Probation Oversight: What is it, who will be punished, and should we be afraid? (Link to the film)
November 10, 2023.
In Ukraine, a new form of punishment, probation oversight, will be introduced as early as March 2024. Although the corresponding law was passed at the end of August, it is currently stirring up the informational space. Analysts from the Center for Joint Action explain what probation oversight is, who will be subject to it, and whether this innovation should be feared.
Probation oversight is a form of punishment that does not involve isolation from society. Instead, individuals will be under the supervision of a specialized body for a period ranging from one to five years. They will be required to fulfill specific obligations determined by the court.
In the media space, probation oversight is often contrasted with imprisonment. This is not entirely accurate, as in certain cases, this form of punishment may be imposed instead of arrest or restriction of liberty.
For example, under Article 130 of the Criminal Code of Ukraine, infecting a person with HIV or another infectious disease is currently punishable by three months of arrest, up to five years of restricted liberty, or up to three years of imprisonment. After three months of arrest, the individual returns to society without any supervision.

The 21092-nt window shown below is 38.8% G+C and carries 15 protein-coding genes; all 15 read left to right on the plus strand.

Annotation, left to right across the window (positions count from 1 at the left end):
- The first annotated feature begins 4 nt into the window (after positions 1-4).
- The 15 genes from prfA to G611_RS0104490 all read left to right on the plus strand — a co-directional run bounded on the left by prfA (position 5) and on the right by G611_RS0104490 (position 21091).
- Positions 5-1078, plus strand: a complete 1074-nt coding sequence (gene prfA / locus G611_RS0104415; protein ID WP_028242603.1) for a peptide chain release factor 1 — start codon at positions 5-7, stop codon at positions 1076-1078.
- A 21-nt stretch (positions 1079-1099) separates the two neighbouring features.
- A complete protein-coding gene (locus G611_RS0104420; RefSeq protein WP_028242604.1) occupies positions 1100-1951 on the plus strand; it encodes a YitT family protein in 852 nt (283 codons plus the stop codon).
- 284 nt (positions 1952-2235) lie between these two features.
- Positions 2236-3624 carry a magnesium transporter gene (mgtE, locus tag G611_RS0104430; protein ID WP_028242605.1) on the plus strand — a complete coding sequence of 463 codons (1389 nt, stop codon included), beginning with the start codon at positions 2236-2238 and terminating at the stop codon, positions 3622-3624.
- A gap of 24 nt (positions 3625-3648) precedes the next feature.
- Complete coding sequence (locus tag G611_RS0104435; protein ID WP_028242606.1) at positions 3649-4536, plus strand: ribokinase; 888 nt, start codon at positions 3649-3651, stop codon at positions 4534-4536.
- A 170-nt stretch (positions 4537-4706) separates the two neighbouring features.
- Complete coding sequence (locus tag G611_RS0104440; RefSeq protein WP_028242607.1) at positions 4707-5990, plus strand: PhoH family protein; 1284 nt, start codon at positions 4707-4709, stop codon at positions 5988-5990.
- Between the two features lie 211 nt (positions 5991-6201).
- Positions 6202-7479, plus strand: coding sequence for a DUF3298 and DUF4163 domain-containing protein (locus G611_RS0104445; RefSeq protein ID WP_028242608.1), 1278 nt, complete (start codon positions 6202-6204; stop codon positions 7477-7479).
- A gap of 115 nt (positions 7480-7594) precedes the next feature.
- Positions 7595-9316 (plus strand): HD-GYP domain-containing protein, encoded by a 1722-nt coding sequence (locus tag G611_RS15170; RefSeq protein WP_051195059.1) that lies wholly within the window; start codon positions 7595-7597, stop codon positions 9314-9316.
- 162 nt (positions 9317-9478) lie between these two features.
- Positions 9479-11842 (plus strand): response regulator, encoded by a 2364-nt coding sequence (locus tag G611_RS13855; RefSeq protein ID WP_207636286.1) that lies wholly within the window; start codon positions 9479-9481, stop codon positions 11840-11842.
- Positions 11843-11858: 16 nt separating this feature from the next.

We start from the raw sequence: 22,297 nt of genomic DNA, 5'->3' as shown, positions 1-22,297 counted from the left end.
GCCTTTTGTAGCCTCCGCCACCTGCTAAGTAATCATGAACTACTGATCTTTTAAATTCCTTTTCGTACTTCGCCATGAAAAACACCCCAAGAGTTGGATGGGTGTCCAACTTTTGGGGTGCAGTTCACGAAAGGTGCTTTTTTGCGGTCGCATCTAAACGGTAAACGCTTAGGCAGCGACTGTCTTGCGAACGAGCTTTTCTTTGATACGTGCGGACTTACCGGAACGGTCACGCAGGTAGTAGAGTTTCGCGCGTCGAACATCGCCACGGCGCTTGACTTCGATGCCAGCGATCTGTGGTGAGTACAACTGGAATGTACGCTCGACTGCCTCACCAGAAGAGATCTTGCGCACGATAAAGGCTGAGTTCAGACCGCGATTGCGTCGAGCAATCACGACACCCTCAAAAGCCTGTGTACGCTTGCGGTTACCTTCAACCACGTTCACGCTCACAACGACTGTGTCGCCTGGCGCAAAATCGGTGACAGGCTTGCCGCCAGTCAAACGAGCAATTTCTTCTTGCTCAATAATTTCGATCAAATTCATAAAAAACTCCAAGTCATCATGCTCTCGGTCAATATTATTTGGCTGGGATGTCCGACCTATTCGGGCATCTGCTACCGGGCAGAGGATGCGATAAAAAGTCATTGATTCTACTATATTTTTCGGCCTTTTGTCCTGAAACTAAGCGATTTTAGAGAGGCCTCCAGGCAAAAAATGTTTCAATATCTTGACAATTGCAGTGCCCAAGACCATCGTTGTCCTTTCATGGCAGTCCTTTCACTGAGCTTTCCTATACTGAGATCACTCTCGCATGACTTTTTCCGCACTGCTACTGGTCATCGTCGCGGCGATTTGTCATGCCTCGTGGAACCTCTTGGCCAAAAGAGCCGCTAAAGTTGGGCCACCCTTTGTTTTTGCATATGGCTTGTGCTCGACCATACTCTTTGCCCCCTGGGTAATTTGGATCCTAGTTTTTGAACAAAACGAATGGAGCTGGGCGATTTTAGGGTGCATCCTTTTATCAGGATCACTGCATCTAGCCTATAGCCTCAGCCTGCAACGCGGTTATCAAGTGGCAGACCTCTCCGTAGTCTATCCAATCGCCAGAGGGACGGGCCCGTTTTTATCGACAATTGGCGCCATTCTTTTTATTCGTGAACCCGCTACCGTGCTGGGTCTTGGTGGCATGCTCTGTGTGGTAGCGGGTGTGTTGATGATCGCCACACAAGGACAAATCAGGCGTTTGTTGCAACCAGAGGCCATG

When the law takes effect, probation oversight can be imposed for up to five years for such a crime, along with up to five years of restricted liberty or up to three years of imprisonment. The court may require the convicted person to regularly report to the probation office, undergo treatment, and notify of changes in residence.
If the convicted person fails to fulfill these obligations, a preventive conversation will be held, followed by a written warning. If they continue to systematically ignore their obligations, they may face up to three years of restricted liberty.
Probation oversight may also be imposed for intentional minor bodily harm, assault, domestic violence, death threats, forced donation, violation of political party funding, evasion of alimony payment, non-payment of wages, theft, and certain other crimes. Of course, the judge must be confident that the punishment is sufficient and effective for the rehabilitation of the individual.
At the end of 2022, the Verkhovna Rada approved the Penitentiary System Reform Strategy, with one of its strategic goals being the expansion of the use of punishment that allows individuals to avoid isolation from society. This approach ensures the effectiveness of the punishment through its irreversibility rather than severity.
According to the Center for Joint Action, probation oversight is a highly sensitive issue, and therefore, the law may seem somewhat intimidating. As a result, a considerable amount of misinformation and misinterpretations has emerged around the decision. In reality, analysts believe that this decision humanizes Ukrainian legislation and brings it closer to European standards. Thanks to this law, individuals who have committed minor offenses will have more opportunities for rehabilitation and to remain an integrated part of society—or become one.
You can watch our film on the probation experience in Europe here:https://www.youtube.com/watch?v=BXZRfWfines